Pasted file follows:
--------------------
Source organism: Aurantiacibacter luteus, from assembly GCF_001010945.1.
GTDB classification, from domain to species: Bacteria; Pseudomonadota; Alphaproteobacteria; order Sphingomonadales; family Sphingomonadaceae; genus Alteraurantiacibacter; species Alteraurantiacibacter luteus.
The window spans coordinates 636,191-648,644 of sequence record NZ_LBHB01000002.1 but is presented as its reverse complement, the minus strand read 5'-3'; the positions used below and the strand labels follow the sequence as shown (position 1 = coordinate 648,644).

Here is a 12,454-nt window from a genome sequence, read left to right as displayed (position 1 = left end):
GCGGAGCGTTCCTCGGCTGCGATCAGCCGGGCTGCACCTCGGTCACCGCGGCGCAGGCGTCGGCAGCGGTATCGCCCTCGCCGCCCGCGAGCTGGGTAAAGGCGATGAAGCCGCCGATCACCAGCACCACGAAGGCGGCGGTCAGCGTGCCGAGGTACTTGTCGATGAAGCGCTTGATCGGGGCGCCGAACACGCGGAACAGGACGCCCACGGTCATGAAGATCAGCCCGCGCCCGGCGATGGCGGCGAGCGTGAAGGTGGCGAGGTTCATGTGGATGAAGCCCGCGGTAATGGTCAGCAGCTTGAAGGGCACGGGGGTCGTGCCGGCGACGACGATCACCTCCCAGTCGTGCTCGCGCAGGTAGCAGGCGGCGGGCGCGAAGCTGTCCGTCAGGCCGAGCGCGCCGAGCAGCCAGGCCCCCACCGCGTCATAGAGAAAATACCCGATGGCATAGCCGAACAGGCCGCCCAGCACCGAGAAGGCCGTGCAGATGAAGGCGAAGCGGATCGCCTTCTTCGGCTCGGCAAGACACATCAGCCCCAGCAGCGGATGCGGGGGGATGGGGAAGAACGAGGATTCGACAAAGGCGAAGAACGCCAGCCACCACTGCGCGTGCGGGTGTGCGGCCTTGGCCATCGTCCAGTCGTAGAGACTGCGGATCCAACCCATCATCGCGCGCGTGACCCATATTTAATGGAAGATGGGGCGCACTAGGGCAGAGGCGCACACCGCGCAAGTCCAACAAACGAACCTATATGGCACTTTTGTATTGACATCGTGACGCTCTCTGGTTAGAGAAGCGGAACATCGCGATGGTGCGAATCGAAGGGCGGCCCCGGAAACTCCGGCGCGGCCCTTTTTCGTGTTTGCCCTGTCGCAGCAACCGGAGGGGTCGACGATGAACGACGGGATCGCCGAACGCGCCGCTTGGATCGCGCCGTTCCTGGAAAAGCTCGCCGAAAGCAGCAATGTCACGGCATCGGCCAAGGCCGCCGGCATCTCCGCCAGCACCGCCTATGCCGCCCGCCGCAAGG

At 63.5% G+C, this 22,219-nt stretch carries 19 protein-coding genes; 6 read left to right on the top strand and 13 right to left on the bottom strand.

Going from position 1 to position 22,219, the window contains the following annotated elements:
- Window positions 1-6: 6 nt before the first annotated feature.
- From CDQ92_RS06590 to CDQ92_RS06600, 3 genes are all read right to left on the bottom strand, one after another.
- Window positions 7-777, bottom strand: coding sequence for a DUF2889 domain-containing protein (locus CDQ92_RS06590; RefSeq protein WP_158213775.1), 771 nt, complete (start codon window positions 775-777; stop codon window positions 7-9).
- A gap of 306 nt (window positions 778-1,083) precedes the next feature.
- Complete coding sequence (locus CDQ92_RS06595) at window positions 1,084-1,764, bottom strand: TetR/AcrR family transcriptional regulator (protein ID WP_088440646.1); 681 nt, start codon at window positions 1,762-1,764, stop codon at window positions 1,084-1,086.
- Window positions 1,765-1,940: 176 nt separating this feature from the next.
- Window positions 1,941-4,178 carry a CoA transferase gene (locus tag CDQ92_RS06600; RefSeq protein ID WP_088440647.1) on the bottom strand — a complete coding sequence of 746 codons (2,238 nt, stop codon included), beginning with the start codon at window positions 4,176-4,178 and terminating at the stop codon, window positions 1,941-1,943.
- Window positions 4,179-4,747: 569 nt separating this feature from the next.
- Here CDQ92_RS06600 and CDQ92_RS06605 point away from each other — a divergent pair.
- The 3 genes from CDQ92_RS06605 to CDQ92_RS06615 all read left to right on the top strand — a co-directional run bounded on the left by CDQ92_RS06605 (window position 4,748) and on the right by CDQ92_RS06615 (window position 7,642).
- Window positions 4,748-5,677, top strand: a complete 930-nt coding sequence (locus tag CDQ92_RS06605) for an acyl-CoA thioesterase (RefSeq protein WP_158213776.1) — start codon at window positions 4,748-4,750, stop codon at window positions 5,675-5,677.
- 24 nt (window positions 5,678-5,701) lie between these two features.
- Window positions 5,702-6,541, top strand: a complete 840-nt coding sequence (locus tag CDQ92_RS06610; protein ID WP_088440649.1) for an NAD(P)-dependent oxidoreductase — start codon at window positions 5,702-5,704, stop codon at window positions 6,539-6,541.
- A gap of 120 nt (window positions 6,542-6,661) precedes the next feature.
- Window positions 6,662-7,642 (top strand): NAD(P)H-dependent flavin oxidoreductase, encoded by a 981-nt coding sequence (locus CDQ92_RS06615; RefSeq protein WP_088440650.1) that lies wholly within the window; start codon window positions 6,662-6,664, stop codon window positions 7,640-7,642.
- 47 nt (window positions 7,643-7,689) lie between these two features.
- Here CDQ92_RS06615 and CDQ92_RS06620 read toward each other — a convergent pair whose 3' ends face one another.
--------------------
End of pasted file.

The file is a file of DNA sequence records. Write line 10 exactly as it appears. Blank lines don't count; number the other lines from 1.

- Window positions 7-777, bottom strand: coding sequence for a DUF2889 domain-containing protein (locus CDQ92_RS06590; RefSeq protein WP_158213775.1), 771 nt, complete (start codon window positions 775-777; stop codon window positions 7-9).